Some subset of The Owl’s Nest readership has had practice counseling clients in distressed situations where business turnaround has been the objective. Though the COVID crisis represents a unique challenge, one of the tools common to turnaround specialists is as relevant to today’s global business crisis as it is to routine turnaround necessitated by poor management.

When a mentor asked me many years ago whether I knew the Golden Rule, I ventured, “Treat others as you would have them treat you?” “Not now,” he corrected. “The man with the gold rules.”

Cash is king in times like these. The good news is that most entrepreneur clients know the truth of this statement: You’ll have to do no convincing. But what most entrepreneurs do not know is that what is crucially essential to prudent decision-making in times of distress and rapid change is a thirteen-week cash flow. (The magic of 13 is that there are thirteen weeks in a quarter.) Such a financial statement may be used by the business owner as her primary flight instrument to make decisions on course, altitude and destination as she navigates turbulent times.

Unlike static, forward-looking cash flow statements in business plans which many have encountered, a thirteen-week cash flow is a dynamic, working statement updated weekly to provide the business owner with the most current information regarding cash availability, combined with the most reliable, real-time estimates of what will happen next week.

Though the process begins with thirteen weeks of forecast, at the close of each week, the projection for the week just ended is compared to actual results for that week, and all ensuing weeks’ data is adjusted based upon the reality just experienced. The successful utilization of such a tool will demand of your clients excellence in leadership, management organization, and information gathering. Virtually all functional areas of the business will require consideration in the development and management of this important financial statement.

For instance, cash entering the business may come from three primary sources: equity, debt and collected revenues. Equity is easy to determine, as it typically represents a decision on the part of ownership. Debt availability requires some element of management and information resource, however, as debt availability is often a function of accounts receivable generated during the period and inventory on hand. Generation of accounts receivable from sales adds to most companies’ borrowing base and, conversely, collection of accounts receivables reduces borrowing base, but increases cash on hand. Being able to estimate from week to week this ebb and flow with some degree of accuracy will help the business owner anticipate likely cash inflows at the end of the ensuing week.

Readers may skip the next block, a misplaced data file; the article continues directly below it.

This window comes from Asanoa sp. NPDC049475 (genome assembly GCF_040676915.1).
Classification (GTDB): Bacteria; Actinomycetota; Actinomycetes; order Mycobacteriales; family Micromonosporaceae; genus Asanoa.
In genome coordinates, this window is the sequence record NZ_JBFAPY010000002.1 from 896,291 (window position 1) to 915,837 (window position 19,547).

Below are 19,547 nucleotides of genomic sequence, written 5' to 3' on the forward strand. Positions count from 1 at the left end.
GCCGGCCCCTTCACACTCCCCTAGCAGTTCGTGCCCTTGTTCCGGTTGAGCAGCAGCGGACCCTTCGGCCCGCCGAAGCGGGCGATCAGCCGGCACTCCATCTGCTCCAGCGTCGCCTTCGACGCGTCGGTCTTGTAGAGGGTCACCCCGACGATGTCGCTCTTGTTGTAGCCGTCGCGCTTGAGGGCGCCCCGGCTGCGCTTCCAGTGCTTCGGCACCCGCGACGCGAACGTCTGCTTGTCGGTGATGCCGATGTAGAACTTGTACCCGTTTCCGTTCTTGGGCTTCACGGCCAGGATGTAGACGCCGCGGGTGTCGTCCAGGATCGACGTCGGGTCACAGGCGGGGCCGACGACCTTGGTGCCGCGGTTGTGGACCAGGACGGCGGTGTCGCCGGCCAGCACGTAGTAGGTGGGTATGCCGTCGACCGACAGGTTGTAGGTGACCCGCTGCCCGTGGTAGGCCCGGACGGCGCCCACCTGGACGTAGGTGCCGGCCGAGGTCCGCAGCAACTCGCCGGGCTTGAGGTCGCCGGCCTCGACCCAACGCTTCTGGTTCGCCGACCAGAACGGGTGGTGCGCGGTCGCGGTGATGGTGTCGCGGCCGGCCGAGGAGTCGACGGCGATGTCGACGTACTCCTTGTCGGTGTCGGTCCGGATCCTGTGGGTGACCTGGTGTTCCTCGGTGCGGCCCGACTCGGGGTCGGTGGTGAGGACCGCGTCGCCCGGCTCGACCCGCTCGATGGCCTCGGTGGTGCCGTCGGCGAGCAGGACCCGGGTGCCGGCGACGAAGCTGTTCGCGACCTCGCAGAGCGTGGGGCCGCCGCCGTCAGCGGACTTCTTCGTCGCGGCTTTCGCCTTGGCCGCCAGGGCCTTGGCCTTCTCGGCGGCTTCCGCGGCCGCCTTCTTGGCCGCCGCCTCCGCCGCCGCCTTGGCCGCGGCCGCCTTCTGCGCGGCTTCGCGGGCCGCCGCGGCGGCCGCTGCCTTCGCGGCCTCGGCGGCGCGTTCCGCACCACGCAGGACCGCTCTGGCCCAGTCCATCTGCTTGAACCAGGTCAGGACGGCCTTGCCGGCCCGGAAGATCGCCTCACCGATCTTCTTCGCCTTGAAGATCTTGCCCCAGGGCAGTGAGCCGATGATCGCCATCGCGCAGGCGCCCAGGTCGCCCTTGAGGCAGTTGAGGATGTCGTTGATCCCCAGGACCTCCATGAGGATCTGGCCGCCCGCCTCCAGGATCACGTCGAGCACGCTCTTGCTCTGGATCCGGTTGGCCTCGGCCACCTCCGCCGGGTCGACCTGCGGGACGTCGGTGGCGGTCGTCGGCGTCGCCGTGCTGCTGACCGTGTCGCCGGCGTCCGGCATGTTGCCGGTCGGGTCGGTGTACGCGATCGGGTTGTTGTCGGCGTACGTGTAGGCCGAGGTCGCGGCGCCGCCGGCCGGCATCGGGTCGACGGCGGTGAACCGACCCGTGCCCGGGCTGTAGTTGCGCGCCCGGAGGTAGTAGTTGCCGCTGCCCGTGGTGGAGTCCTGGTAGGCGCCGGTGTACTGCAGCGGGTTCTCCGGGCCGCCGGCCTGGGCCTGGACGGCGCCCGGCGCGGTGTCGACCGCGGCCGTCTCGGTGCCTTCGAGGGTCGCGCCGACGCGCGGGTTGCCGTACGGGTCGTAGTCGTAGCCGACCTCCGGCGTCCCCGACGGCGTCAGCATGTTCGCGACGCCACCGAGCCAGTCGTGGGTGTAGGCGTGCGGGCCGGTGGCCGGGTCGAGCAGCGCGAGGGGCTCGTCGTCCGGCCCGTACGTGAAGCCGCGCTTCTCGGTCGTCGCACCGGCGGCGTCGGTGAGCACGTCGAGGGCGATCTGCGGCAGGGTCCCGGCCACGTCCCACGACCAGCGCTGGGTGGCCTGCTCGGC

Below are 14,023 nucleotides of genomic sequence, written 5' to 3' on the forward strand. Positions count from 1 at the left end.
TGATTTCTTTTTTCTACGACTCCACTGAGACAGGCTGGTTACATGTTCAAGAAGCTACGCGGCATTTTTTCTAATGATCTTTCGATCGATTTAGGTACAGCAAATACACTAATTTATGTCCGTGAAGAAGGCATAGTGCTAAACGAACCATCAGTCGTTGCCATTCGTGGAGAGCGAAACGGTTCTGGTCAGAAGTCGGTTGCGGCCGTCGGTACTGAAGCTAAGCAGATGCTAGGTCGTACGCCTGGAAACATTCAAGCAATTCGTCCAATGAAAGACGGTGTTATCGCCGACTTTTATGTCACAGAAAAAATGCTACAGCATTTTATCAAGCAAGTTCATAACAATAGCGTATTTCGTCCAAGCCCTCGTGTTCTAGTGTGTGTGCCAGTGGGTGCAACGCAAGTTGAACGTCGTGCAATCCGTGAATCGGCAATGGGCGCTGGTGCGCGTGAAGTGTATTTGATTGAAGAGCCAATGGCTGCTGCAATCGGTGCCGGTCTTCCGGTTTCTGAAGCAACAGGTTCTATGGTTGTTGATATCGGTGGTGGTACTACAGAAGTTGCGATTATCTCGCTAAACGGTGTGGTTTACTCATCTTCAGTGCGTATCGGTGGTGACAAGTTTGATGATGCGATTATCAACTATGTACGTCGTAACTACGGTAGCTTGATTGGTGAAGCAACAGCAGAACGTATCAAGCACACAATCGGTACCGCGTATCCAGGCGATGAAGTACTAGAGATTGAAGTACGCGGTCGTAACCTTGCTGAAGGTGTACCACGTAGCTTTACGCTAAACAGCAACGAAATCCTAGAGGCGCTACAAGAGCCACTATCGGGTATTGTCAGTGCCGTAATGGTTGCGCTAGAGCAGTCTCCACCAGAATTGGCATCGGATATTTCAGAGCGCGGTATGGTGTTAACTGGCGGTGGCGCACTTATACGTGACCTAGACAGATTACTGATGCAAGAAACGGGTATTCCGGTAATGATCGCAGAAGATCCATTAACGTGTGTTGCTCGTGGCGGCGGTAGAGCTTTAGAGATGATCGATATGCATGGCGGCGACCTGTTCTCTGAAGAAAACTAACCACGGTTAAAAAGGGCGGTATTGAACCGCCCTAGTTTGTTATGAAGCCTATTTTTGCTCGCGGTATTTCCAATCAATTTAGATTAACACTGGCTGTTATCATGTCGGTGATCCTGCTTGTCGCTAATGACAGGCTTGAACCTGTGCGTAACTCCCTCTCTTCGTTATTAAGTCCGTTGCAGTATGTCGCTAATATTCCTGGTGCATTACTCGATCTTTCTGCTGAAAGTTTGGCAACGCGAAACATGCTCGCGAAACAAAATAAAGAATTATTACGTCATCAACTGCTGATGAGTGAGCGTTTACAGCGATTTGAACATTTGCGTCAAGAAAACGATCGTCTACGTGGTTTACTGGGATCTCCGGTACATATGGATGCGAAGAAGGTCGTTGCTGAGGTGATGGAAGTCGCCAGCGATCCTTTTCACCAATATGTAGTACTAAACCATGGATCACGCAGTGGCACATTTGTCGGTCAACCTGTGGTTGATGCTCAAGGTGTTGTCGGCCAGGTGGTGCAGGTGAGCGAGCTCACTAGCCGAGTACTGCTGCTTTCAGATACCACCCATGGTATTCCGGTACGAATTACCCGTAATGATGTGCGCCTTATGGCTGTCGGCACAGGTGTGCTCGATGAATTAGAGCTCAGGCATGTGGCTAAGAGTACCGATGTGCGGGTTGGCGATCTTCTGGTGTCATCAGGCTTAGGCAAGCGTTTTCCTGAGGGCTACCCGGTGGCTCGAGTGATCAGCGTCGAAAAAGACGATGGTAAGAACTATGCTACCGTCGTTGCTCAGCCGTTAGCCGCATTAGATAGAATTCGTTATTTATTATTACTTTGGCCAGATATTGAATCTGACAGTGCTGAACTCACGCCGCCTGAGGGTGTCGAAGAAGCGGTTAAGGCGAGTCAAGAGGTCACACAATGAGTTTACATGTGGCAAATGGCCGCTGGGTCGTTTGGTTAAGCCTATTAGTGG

As is true in good times, sales will typically drive results in a business during distressed times. The process of soliciting weekly information from sales representatives in the field and having the information work its way up the channel to be incorporated, weekly, into generation of the thirteen-week cash flow will require an intensity of management on a daily basis that is not typically called for in normal times. Accurate sales projections, in addition to informing a prediction of cash inflows in future weeks, will also inform raw material purchasing needs, which in most organizations represent a major component of overall cash disbursements.

One skilled in preparing and using a thirteen-week cash flow to manage on a week-to-week basis will view each of these components (and others) as cogs in a complex machine which can deliver the type of information needed to make prudent decisions about many matters: extension of trade credit, payment of account payables, headcount matters, procurement and inventory control, vendor and banking relationships, and more.

Now is the time for professionals to run towards their clients. If you, like many during this time of grave uncertainty, feel impotent to offer clients constructive advice, offer this guidance. Your clients’ CPA will be able to help. Workout attorneys are also intimately familiar with the process. You will be providing your anxious clients a means, not only to make the types of dramatic decisions which will be called for moving forward in an informed way, but also, a means of achieving a small element of control in an environment where uncertainty abounds and the reality changes rapidly.

Our national economy and most of our clients will survive these turbulent times. The style of management called for to produce, maintain, and manage the thirteen-week cash flow will instill a level of discipline in those clients who are successful in implementing such a control, and will serve them well—now and when we exit this period and return to times of normalcy.

Accordingly, this crisis presents both challenge and opportunity for the trusted advisor to deliver real, sustaining, value.

Until next time…
The Owl

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